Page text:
There are no restrictions on using works that are in the Public Domain, which means you can use them however you want—short of claiming you created them. Unfortunately, it's not always easy to tell whether or not something is in the Public Domain. There may be some cases when you know for sure that a work is Public Domain—for instance if you find a photo or text that you know was published before 1923—but for the most part, the best way to find Public Domain content is to search for it.
Although Creative Commons content won't cost you any money to use, it's not totally free; to use it, you must follow certain rules. People who choose to make their content Creative Commons can choose one or more of these licenses to apply to their work:
To tell if a piece of content is Creative Commons, look for the Creative Commons symbol , as well as symbols that indicate exactly which licenses apply to it. For instance, the symbols in the example below indicate that the photo has three licenses: Attribution, Non-Commercial, and No Derivative Works. This means you can use this photo if you credit the person who created it, don't make money from it, and don't change it.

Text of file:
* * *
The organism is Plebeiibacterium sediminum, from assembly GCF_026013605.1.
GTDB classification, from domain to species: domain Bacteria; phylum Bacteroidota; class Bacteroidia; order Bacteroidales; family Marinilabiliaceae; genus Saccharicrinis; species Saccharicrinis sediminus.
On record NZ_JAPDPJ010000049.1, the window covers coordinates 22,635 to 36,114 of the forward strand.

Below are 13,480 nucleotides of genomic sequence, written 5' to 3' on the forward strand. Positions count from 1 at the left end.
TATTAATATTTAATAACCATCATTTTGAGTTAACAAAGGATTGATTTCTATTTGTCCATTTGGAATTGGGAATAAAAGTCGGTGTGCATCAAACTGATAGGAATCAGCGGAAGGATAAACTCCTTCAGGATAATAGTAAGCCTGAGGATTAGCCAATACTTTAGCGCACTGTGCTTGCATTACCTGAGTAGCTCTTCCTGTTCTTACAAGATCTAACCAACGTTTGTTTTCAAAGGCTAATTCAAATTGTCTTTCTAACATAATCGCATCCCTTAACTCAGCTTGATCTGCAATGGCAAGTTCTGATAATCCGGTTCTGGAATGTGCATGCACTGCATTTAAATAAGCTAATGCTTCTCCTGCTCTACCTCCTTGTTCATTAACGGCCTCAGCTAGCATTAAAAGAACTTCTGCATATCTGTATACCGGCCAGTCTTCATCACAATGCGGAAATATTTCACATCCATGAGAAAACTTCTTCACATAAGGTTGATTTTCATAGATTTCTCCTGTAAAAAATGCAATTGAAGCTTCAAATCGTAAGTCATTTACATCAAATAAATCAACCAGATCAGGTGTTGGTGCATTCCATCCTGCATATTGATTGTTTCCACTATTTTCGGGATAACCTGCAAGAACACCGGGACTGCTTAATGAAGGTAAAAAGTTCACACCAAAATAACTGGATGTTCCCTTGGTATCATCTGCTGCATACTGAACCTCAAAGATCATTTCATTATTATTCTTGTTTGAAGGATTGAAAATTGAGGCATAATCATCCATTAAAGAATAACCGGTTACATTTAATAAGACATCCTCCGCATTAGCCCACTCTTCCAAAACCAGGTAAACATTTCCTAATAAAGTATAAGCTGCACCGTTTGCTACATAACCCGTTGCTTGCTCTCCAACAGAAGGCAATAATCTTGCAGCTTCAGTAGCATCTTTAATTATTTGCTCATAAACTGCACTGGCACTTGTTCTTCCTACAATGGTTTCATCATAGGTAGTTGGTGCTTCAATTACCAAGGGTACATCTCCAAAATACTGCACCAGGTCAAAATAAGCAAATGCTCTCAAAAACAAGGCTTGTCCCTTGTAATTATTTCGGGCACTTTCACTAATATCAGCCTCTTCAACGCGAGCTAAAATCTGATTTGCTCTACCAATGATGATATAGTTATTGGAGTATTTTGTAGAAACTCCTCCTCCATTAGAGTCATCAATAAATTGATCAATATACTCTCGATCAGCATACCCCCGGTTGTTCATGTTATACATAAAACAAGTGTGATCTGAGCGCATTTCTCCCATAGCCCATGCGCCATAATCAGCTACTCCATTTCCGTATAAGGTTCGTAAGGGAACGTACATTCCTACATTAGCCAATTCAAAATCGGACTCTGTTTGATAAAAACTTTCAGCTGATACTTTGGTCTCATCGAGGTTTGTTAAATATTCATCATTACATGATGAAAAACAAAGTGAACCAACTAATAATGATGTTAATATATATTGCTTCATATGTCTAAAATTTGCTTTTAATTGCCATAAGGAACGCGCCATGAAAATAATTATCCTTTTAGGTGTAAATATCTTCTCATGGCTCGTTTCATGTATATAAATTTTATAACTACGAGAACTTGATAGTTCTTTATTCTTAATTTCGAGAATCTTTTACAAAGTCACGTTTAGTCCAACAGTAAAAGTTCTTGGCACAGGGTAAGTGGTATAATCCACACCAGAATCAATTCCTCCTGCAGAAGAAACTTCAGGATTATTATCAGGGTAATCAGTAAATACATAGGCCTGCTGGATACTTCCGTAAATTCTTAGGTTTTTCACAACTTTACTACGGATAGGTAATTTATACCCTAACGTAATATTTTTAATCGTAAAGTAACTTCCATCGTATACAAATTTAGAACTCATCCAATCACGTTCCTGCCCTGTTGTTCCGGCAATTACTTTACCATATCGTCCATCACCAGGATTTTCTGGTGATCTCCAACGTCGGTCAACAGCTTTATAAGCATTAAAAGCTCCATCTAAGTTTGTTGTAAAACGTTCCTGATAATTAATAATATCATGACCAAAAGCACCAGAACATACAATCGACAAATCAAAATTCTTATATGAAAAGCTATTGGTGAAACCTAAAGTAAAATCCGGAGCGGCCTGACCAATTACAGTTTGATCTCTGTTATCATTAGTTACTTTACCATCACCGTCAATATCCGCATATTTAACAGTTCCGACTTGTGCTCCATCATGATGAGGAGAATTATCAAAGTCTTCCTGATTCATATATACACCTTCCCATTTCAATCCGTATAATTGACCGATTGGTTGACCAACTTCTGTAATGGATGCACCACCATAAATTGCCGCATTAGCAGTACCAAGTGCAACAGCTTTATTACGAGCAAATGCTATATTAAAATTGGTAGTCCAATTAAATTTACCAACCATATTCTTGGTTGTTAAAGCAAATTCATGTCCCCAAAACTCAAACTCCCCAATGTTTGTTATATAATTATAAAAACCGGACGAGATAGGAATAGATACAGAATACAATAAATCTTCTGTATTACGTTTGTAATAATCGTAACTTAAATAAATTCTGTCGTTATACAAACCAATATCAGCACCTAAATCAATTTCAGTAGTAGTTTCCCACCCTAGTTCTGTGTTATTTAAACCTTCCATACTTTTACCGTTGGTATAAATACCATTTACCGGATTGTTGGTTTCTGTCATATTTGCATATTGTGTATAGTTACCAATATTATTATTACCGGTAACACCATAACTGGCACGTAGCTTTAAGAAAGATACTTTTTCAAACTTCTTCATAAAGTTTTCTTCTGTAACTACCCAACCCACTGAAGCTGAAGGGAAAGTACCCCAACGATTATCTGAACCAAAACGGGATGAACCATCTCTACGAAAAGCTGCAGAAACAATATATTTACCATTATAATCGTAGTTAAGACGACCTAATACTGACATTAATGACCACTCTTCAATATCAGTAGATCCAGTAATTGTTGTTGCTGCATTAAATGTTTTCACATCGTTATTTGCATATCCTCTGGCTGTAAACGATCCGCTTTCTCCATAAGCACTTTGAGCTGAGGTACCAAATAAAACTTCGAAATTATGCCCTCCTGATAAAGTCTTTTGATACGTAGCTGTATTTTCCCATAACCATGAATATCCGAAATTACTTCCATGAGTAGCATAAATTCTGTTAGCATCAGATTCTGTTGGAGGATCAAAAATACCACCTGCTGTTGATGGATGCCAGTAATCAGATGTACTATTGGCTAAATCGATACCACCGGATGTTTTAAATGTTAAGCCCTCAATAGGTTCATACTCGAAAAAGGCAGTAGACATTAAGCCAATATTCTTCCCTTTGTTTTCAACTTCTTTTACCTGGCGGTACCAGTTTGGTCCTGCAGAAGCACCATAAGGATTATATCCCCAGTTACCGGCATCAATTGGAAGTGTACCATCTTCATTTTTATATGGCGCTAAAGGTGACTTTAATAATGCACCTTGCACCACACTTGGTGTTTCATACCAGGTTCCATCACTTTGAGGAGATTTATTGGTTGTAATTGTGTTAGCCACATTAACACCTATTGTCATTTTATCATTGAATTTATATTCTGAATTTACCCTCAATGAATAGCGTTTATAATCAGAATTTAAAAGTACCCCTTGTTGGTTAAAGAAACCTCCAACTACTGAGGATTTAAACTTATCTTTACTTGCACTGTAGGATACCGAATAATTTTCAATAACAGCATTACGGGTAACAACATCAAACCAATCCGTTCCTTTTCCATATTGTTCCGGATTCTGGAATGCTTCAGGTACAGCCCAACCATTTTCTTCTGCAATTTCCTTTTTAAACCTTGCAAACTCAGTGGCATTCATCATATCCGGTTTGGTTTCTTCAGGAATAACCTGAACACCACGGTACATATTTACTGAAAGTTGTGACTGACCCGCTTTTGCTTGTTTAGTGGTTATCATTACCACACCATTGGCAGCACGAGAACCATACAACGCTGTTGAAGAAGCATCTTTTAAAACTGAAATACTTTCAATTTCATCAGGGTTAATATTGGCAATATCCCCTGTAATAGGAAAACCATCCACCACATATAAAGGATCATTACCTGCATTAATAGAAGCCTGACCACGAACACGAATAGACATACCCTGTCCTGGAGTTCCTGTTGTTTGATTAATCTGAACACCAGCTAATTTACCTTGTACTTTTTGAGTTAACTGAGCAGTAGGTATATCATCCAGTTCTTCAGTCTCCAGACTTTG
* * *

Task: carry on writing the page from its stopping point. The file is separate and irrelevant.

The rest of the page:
As you learned earlier, you generally need to license copyrighted material in order to use it, which often costs money. The exception to this is a rule called Fair Use. Fair Use means you can use copyrighted material without a license only for certain purposes. These include:
For example, you can't just grab a copyrighted photo and use it on your blog because you think it's pretty. However, it probably would be considered Fair Use if you included that photo in a blog post that commented on and analyzed a photographer's work.
Keep in mind that even if you post content in good faith, the copyright holder may not agree that it's Fair Use. If someone requests that you remove their work from your blog, you should do so immediately. Otherwise, you can suffer serious consequences: